We often notice changes in the sleeping patterns of seniors including waking up earlier, becoming sleepier in the daytime, or having a less deep sleep. However, improper nights’ sleep, tiredness in the daytime, and other symptoms of Insomnia should not be considered as a normal part of aging. Sleep for seniors is as important as their physical and emotional health. Older adults who don’t have a good night sleep are more likely to suffer from health issues like depression, memory loss, weakness, nighttime falls, cardiovascular diseases, diabetes, weight loss, and breast cancer in women. It is crucial for family caregivers to ensure that their loved ones are having enough sleep.
How to identify underlying causes of sleep disorder in seniors?
You can tailor treatment for sleep difficulties or Insomnia by checking for possible causes including:
- Are they under excessive stress?
- Do they feel emotionally flat or hopeless?
- Do they have chronic anxiety?
- Have they undergone any traumatic experiences?
- Are their medications affecting sleep?
How to help seniors have a better night’s sleep?
Encourage spending time outdoors
Enjoying sunlight and fresh air can go a long way to helping seniors’ sleep patterns at night as it helps regulate their body’s natural rhythm. To increase the chances of a good sleep further, encourage them to exercise while they are outside – a brisk walk or light cycling will help them feel tired during bedtime.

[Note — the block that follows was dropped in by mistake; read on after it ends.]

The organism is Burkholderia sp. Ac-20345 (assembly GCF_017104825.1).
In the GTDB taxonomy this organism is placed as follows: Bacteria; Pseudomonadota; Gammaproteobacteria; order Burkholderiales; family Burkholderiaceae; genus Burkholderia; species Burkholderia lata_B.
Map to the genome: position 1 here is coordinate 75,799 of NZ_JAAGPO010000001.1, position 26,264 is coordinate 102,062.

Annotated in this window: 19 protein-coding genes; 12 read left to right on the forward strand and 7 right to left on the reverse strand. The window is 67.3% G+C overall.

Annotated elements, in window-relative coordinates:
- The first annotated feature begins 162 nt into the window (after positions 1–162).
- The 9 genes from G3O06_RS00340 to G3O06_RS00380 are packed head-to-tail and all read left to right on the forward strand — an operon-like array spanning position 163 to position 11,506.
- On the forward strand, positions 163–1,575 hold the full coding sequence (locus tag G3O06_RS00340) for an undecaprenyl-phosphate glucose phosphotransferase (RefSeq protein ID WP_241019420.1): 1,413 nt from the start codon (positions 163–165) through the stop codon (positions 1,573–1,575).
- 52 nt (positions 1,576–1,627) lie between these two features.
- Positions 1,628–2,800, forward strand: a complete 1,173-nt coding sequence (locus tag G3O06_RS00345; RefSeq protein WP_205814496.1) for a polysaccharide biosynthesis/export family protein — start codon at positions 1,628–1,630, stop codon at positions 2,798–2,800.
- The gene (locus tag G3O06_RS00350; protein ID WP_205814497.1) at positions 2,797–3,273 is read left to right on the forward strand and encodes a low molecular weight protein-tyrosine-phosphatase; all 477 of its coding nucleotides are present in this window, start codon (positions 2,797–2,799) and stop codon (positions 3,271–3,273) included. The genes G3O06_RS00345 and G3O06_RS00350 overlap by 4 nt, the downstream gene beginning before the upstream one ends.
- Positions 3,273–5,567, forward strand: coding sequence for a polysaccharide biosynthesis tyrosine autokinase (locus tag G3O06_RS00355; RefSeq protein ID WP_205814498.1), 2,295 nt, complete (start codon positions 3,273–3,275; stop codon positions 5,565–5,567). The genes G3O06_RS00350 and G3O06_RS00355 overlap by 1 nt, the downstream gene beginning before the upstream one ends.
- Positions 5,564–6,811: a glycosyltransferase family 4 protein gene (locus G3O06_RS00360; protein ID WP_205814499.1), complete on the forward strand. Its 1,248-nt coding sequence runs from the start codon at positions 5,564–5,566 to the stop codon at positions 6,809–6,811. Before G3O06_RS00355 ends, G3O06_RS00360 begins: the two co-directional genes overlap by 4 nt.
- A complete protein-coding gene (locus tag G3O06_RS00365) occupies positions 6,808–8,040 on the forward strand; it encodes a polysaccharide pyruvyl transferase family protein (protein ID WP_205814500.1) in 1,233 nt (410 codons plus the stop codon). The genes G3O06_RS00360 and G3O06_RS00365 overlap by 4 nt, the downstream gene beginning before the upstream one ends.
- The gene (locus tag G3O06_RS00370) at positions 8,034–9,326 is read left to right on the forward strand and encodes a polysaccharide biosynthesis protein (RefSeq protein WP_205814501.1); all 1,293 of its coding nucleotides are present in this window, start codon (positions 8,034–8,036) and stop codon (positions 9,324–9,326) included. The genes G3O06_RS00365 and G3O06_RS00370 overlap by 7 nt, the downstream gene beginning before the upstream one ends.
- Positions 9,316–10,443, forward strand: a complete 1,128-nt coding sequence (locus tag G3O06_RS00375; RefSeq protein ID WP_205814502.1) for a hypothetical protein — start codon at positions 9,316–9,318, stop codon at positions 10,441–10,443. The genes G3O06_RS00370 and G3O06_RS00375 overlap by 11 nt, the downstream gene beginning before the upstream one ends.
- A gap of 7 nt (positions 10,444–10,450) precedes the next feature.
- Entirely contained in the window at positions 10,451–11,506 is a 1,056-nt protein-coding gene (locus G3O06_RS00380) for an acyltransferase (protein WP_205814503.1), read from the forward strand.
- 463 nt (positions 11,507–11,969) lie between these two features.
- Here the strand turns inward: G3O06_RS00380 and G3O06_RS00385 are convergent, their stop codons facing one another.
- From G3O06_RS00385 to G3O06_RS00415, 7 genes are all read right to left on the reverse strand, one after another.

Pay attention to their diet
You can contribute to a great night’s sleep for your loved ones by filling their plates with heart-healthy fats, nutrient-rich and protein-packed food. It’s also a good idea to increase their intake of fruits that contain minerals. This helps relax muscles and get them to sleep faster.
Suggest they follow a bedtime routine
Following a bedtime routine will help their bodies’ natural time-keeping mechanism sync up. When they regularly go to bed at a fixed time, it becomes easier for them to have a healthier sleep experience.
Reduce bedroom distractions
Regular use of television, computers, cell phones, and bright lights at bed time can keep seniors up at night. Unplug such distractions to help your loved ones have better sleep.
Block out snoring
If snoring by others is keeping your loved one up at night, try earplugs, a white-noise machine, or separate bedrooms to keep the noise away.
Consult a doctor
If your loved ones continue to have sleep difficulties, speak to their doctor to rule out any underlying medical conditions. Certain medications can also create sleeplessness, so check for the side effects of their medications.
With forethought and planning, family members and their caregivers can help seniors have a better night’s sleep.